Thank you Gaetan Goldberg for flagging that the French Supreme Court has confirmed on 19 June last, jurisdiction of the French Data Protection Agency (‘DpA’), CNIL for issuing its fine (as well as confirming the fine itself) imposed on Google for the abuse of data obtained from Android users. The Court was invited to submit preliminary references to the CJEU on the one-stop shop principle of the GPDR, but declined to do so.
Readers of the blog know that my interest in the GDPR lies in the jurisdictional issues – I trust date protection lawyers will have more to say on the judgment.
With respect to the one stop shop principle (see in particular A56 GDPR) the Court held at 5 ff that Google do not have a ‘main establishment’ in the EU at least not at the time of the fine complained of, given that the Irish Google office (the only candidate for being the ‘main establishment) at least at that time did not have effective control over the use and destination of the data that were being transferred – US Google offices pulling the strings on that decision. A call by the CNIL under the relevant EU procedure did not make any of the other DPAs come forward as wanting to co-ordinate the action.
On the issue of consent the SC referred to CJEU Cc-673/17 Planet49 and effectively held that the spaghetti bowl of consent, ticking and unticking of boxes which an Android user has to perform to link a Google account to Android and hence unlock crucial features of Android, do not amount to consent or proper compliance with GDPR requirements.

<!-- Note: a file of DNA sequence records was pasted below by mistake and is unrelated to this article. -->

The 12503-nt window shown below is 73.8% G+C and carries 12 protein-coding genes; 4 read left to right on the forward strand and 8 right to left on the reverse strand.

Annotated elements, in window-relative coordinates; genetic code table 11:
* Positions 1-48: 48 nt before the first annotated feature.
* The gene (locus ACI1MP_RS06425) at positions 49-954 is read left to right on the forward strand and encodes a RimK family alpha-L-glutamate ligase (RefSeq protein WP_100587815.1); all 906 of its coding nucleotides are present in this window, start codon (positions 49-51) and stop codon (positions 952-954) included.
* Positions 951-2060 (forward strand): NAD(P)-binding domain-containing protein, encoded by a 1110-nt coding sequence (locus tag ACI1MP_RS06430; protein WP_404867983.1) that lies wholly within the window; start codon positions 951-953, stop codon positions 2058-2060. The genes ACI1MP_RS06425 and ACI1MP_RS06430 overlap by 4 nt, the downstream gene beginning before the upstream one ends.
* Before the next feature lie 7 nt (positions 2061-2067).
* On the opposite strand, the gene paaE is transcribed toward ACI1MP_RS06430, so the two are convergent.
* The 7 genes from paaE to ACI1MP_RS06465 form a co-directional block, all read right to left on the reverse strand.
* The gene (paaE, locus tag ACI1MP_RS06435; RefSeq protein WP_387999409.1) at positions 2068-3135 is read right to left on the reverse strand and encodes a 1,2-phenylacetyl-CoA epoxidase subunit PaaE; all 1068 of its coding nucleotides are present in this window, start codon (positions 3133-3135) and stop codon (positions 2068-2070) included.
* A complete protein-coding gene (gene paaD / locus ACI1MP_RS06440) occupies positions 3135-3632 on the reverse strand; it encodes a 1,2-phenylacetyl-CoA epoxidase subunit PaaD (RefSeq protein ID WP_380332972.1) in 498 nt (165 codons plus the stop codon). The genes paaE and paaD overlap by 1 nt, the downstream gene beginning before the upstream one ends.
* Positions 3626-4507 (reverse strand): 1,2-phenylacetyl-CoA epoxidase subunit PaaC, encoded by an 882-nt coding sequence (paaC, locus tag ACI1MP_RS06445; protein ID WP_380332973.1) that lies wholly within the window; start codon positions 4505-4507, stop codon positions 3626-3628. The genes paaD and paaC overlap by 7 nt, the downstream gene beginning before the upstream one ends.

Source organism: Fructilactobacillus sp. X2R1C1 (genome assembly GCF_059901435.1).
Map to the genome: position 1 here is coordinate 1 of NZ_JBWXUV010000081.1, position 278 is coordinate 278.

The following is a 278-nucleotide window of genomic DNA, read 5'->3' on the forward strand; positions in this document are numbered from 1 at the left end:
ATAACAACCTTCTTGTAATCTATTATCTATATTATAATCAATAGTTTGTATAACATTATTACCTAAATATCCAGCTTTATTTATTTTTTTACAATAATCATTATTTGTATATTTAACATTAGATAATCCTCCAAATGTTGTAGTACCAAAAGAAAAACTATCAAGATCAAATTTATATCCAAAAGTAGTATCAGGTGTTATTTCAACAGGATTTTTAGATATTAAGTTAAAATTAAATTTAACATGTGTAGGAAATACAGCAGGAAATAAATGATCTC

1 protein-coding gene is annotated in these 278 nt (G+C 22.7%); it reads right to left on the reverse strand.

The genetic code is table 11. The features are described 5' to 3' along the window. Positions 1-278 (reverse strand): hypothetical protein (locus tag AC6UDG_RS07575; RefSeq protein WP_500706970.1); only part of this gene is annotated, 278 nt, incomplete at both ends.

A short post to flag the French Conseil d’Etat’s final ruling in which on 7 February it held that organisms obtained via in-vitro mutagenesis techniques should be subject to GMO regulation and that consequently as EurActiv summarise the French authorities must update regulation to include such crops within six months, which includes identifying the agricultural plant varieties which have been obtained by these techniques and subjecting them to the assessments applicable to GMOs.
The ruling follows the CJEU’s mutagenesis finding in C-528/16, reviewed at the time on Steve Peers’ blog here and subsequently by KJ Garnett in RECIEL here. The ruling put agro-bio industry narrators in a spin but in essence is an utterly logical consequence of EU law.
Something to digest quietly, to start this new year: in Gaz de France v STS the French Conseil d’Etat annuled an arbitral award for breach of ordre public. The Conseil objected in particular to the panel’s denial of mandatory French (administrative) law. Reed Smith have analysis here, including of the issue on jurisdiction (Conseil d’Etat or Court de Cassation).
Upon reading the judgment, my question is this (just putting it in the group, as it were): does the Conseil have terminology right where it seems to classify breach of mandatory law as a violation of ordre public (it is the latter only which justifies annulment under the New York Convention)? Incidentally (at 5) it also refers to the possibility of mandatory EU law being part of this interpretation of ordre public. This structure is clearly inspired by the Rome I Regulation where, as I have noted before, the presence of mandatory law, overriding mandatory law, and ordre public, is causing confusion.
Happy New Year, happy reading, Geert.